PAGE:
The current federal budget fiscal year still has two months to go, but the deficit is already bigger now than it was for all of last year, and heading to more than $1 trillion. Naturally, the Trump tax cuts are getting the lion’s share of the blame.
But the latest data on spending and revenues from the Treasury Dept. make it abundantly clear that it is out-of-control spending, not tax cuts, that are driving the deficit upward. Unfortunately, no one in Washington seems to care.
From October last year through July this year, total revenues climbed 3.4%. That’s faster than overall GDP growth, which means revenue growth is now outpacing the economy.
Corporate taxes climbed 3%, payroll taxes are up by more than 7%. Both are signs of a healthy economy and a strong labor force – which is exactly what backers of the tax cuts predicted would happen.
True, customs duties are up sharply as well, thanks to President Donald Trump’s tariffs, but they account for a relatively small portion of federal revenues.
Now take a look at the spending side.
Federal outlays have rocketed up 8% so far this fiscal year, compared with the same months last year. That means spending is climbing at about six times the rate of inflation.
A chunk of this is from the increase in Defense spending, which is up by close to 10% compared with last year.
But two-thirds of the entire increase in spending is due to just other three items in the budget: health care spending (Medicare, Medicaid, and Obamacare), Social Security, and interest payments on the debt.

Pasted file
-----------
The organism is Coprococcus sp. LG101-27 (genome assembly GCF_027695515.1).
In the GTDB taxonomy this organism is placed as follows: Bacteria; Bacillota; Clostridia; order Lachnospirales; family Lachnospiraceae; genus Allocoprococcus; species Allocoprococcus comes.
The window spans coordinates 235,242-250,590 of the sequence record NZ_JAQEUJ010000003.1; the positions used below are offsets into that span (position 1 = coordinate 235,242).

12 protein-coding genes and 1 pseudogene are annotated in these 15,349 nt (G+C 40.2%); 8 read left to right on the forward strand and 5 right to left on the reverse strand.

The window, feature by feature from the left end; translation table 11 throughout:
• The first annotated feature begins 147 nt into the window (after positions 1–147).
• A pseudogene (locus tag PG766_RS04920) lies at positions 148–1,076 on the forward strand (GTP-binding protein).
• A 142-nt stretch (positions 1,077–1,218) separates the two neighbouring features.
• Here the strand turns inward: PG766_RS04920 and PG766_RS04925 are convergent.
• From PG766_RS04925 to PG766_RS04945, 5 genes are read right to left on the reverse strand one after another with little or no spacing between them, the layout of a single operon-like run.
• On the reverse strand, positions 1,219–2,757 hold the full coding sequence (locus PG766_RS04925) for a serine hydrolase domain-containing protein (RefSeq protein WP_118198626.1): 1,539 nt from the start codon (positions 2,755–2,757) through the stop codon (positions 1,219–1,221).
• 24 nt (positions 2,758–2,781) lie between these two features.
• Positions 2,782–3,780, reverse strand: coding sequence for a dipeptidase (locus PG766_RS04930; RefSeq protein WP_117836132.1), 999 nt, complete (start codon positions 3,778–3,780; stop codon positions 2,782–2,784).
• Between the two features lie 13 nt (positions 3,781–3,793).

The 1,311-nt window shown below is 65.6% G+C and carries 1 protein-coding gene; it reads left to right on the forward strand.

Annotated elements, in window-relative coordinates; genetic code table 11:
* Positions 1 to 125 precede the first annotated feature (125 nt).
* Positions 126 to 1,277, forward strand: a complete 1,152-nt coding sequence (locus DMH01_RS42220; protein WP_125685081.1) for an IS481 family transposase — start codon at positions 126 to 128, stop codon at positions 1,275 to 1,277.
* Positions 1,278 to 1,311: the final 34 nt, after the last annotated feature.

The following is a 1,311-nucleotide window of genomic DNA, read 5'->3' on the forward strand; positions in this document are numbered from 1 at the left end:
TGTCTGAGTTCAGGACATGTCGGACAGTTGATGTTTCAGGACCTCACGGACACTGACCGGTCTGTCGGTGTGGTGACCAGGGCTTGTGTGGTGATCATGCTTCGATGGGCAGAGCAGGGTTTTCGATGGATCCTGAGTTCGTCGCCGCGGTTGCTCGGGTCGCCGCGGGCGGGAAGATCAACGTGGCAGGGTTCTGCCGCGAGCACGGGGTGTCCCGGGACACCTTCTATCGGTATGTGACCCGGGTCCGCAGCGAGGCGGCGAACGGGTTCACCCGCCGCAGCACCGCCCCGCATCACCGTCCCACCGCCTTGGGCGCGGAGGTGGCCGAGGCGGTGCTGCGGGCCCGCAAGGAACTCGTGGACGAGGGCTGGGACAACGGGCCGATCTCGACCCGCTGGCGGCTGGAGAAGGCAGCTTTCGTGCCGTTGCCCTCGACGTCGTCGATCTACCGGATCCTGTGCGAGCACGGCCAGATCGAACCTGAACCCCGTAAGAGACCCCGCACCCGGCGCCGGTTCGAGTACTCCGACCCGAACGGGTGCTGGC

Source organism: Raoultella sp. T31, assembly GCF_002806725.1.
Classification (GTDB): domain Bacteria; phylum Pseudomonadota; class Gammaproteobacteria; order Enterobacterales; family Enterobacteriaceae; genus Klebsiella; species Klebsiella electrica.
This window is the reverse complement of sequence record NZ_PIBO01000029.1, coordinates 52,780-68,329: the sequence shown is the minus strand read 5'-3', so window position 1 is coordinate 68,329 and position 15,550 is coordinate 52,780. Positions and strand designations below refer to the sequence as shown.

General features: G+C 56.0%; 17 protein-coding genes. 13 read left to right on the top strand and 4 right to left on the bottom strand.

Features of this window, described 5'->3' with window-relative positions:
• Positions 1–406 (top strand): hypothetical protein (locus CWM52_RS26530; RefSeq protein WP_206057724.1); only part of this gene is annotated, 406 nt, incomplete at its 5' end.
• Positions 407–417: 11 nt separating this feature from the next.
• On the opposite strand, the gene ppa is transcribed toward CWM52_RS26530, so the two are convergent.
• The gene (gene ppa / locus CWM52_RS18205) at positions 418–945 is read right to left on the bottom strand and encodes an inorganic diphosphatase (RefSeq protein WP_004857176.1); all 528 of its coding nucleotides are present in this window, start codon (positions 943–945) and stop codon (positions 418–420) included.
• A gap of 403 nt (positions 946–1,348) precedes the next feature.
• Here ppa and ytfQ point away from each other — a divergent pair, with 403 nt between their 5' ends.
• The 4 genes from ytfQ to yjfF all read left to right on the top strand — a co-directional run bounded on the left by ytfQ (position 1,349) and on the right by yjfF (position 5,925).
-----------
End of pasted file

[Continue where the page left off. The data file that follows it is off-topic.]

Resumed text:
In other words, it’s entitlement spending – and more specifically, health care spending – that is driving up the deficit, not tax cuts.
What’s the response to this among our esteemed leaders in Washington? Nothing. No, worse than nothing. Another spending spree.
The latest bipartisan budget deal, which Trump signed earlier this year, hikes spending above its already projected growth levels by $320 billion over the next years. Defense spending got a boost, but only in exchange for an even bigger hike in domestic spending.
Meanwhile, every Democrat running for president is busy trying to find new ways to double or triple the size of the federal government, while pretending that it all can be paid for simply by making the rich pay their “fair share.”
The truth is that getting the deficit under control is not hard. It doesn’t require tax hikes, just a modicum of spending restraint.
As we noted in this space not long ago, there were two times in recent years when Congress managed to control its spending urges, and both times saw dramatic drops in the deficit. The first was after Republicans took control of Congress under President Bill Clinton. The second was when Republicans took control of the House under President Barack Obama. The numbers tell the story:
Overall spending growth averaged just 3% from 1994 to 1999. The economy boomed, and the budget went from a $255 billion deficit to a $236 billion surplus in just six years.
When Republicans regained the House in 2011, they again hit the brakes on spending, to the point where outlays were lower in 2014 than they were in 2011. The deficit collapsed from $1.3 trillion to $441 billion in four years.
Unfortunately, in every other year, neither party could control its urge to splurge.
Trump has promised to get tough on spending next year. That’s how it always works in Washington. Spend like a drunken sailor today, and promise to sober up tomorrow.
The problem is that with the national debt now topping $22 trillion, and scheduled to go up another $13 trillion in just a few years, tomorrow will be too late.
— Written by John Merline
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